Studying Black Holes Using a PlayStation 3

Article written: 26 Dec , 2008
Updated: 24 Dec , 2015
by

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If you’re a PlayStation 3 fan, or if you just received one as a holiday gift, you may be able to do more with the system than just gaming. A group of gravity researchers have configured 16 PlayStation 3’s together to create a type of supercomputer that is helping them estimate properties of the gravitational waves produced by the merger of two black holes. The research team from the University of Alabama in Huntsville and the University of Massachusetts, Dartmouth, calls their configuration the Gravity Grid, and they say the Sony PlayStation 3 has a number of unique features that make it particularly suited for scientific computation. Equally important, the raw computing power per dollar provided by the PS3 is significantly higher than anything else on the market today.

PlayStation 3s have also been used by the [email protected] project, to harness the PS3’s technology to help study how proteins are formed in the human body and how they sometimes form incorrectly. This helps in research in several diseases such as Parkinson’s, Alzheimer’s, cystic fibrosis, and even Mad-Cow disease.

Front view of the cluster of PS3's. Credit:  GravityGrid

Front view of the cluster of PS3's. Credit: GravityGrid


The PS3 uses a powerful new processor called the Cell Broadband Engine to run its highly realistic games, and can connect to the Internet so gamers can download new programs and take each other on.

The PlayStation 3 cluster used by the gravity research team can solve some astrophysical problems, such as ones involving many calculations but low memory usage, equaling the speed of a rented super-computer.
“If we had rented computing time from a supercomputer center it would have cost us about $5,000 to run our [black hole] simulation one time. For this project we ran our simulation several dozens of times to test different parameters and circumstances,” study author Lior Burko told Inside Science News Service.

One of the unique features of the PS3 is that it is an open platform, where different system software can be run on it. It’s special processor has a main CPU (called the PPU) and six special compute engines (called SPUs) available for raw computation. Moreover, each SPU performs vector operations, which implies that they can compute on multiple data, in a single step.

But the low cost is especially attractive to university researchers. The Gravity Grid team received a partial donation from Sony, and are using “stock” PS3s for the cluster, with no hardware modifications and are networked together using inexpensive equipment.

Gravitational waves are “ripples” in space-time that travel at the speed of light. These were theoretically predicted by Einstein’s general relativity, but have never been directly observed. Other research is being done in this area by the newly constructed NSF LIGO laboratory and various other such observatories in Europe and Asia. The ESA and NASA also have a mission planned in the near future – the LISA mission – that will also be attempting to detect these waves. To learn more about these waves and the recent attempts to observe them, please visit the LISA mission website.

More information on the PS3 Gravity Grid.

Sources: USA Today, Gravity Grid


25 Responses

  1. reevesAstronomy says

    Is sixteen the limit for linked systems or can they increase that number further?

    “the raw computing power per dollar provided by the PS3 is significantly higher than anything else on the market today.” If this is true and they can link more than 16 than I can see research facilities buying these things like mad. And planetariums too.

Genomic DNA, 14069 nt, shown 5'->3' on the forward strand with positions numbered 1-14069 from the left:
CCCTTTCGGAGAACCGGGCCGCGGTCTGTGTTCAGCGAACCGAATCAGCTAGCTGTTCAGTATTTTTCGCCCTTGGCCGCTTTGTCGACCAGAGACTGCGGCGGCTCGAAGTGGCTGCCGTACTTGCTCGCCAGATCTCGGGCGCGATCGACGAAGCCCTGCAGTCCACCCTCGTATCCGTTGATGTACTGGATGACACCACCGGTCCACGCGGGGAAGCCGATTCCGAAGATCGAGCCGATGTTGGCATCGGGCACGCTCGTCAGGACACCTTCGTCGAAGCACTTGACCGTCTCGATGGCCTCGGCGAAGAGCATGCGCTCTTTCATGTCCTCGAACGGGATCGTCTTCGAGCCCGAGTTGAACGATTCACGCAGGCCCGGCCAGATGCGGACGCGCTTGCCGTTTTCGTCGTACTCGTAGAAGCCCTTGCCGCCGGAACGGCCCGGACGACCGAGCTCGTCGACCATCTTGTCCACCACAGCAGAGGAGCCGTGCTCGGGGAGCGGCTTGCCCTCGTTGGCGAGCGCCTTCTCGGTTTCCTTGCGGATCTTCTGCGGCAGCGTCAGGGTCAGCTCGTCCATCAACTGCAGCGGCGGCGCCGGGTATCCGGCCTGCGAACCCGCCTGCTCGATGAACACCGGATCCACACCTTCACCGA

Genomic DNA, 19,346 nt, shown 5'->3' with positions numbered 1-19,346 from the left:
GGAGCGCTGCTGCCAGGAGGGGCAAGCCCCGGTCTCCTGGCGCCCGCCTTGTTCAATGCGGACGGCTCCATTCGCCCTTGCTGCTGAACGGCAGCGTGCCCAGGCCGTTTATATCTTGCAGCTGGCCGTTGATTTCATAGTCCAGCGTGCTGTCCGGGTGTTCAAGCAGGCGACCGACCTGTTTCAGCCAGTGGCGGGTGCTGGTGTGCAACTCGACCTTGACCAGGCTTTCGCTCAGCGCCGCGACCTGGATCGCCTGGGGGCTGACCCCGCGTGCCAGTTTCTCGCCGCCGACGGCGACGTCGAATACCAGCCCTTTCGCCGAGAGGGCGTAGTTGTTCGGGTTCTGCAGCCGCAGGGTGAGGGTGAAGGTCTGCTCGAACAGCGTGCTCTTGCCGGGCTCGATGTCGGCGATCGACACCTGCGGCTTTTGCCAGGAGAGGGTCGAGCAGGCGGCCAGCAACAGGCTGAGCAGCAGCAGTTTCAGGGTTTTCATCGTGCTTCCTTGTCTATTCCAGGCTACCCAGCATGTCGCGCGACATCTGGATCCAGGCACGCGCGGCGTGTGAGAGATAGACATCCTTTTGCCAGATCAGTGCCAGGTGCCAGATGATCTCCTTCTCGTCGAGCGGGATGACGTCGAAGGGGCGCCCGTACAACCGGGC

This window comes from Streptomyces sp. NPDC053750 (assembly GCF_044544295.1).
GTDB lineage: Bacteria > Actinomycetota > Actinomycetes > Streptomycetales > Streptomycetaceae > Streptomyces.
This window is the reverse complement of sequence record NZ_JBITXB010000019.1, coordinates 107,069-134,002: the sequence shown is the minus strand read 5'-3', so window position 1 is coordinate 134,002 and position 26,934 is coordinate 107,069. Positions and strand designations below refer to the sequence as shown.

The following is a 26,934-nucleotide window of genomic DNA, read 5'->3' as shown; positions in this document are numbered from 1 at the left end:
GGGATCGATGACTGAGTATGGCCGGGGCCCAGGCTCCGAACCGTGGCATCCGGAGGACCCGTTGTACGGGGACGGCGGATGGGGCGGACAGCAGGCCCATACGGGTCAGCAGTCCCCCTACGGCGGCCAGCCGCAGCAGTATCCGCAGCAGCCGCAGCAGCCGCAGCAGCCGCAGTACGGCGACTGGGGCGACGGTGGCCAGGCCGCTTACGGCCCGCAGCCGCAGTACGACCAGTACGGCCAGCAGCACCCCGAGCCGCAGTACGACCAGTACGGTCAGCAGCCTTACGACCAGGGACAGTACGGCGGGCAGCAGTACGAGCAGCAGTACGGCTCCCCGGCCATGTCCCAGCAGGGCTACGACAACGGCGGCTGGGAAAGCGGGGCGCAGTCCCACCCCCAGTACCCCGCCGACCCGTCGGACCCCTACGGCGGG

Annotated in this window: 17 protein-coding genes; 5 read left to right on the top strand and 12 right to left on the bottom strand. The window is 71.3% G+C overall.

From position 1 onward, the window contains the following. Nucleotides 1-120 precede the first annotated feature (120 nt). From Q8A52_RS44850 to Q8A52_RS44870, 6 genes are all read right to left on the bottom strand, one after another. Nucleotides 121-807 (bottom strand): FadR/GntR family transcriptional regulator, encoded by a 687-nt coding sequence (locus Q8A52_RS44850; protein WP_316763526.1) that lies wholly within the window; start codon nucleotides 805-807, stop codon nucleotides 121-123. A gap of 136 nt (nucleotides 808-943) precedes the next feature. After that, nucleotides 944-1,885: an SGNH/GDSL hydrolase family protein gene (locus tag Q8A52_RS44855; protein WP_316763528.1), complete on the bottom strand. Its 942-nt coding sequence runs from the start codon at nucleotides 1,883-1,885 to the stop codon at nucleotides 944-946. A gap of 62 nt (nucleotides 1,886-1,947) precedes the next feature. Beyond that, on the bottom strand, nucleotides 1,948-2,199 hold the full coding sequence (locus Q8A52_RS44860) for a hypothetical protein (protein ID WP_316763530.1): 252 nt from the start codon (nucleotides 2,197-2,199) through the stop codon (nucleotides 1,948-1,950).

2. hatrox says

    Wow, finally they’ve put the PS3’s to good use. 😛

  3. Hmmm, if PS3 comes out with black hole simulators and physics simulation devices in general then I might buy one, but no way am I going to afford 16 of them.

  4. LLDiaz says

    For now Xbox but in the future PS3..
    The gaming is too alike for me to dish 500 right now!
    But maybe there games will get better with time!

  5. Hunnter says

    @reevesAstronomy:
    Well not really, this was all they really need to run the simulations at decent speeds.
    Not sure exactly why those decided on 16 though.

    But there is no real physical limit, outside of human knowledge in managing networks.
    If its not much knowledge, then generally, 255 would be the max, 0–255 being the last section of the IP for the machines.

    I remember hearing about this a little while back, glad they got it up and running now.
    Should be interesting what kind of things they could simulate with it.
    I wonder if they could simulate the solar system in real time to a detail of 1KM, that would be fantastic for something like Spore. (shame Spore isn’t as up to scratch as it was a year before release… )

  6. Ron says

    Wow I have a PS3!! First they solve cancer with [email protected] and now this! Amazing!

  7. Marco says

    Scientists frequently do some brilliant work in their respective fields. Their work is often a wonder to behold. However, sometimes the process of the discovery is as brilliant as the discoveries. Using video games consoles to solve a problem as deep as black holes (pun unintended) is ingenious. I am always amazed at human creativity. Fun time to be alive. Now, if we can find a way to ride a Wii to orbit we will be just fine.

  8. Jeff says

    I’ve heard about linked PS3s together to create a relatively cheap supercomputer for complex calculations over a year ago, I guess it was about something else than the gravitational effects of black holes then.

    Also @ reevesAstronomy and Hunnter,

    Your idea about 255 is about as false as it gets, subnetting and IP addresses are not even related to this subjects, they are part of networking, not physically linking processors to get more calculation power.

    16 was probably chosen as the most cost effective to do the calculations in the amount of time they want to perform them in.

  9. Chris says

    I bet Sony is feeling a bit ambivalent about this.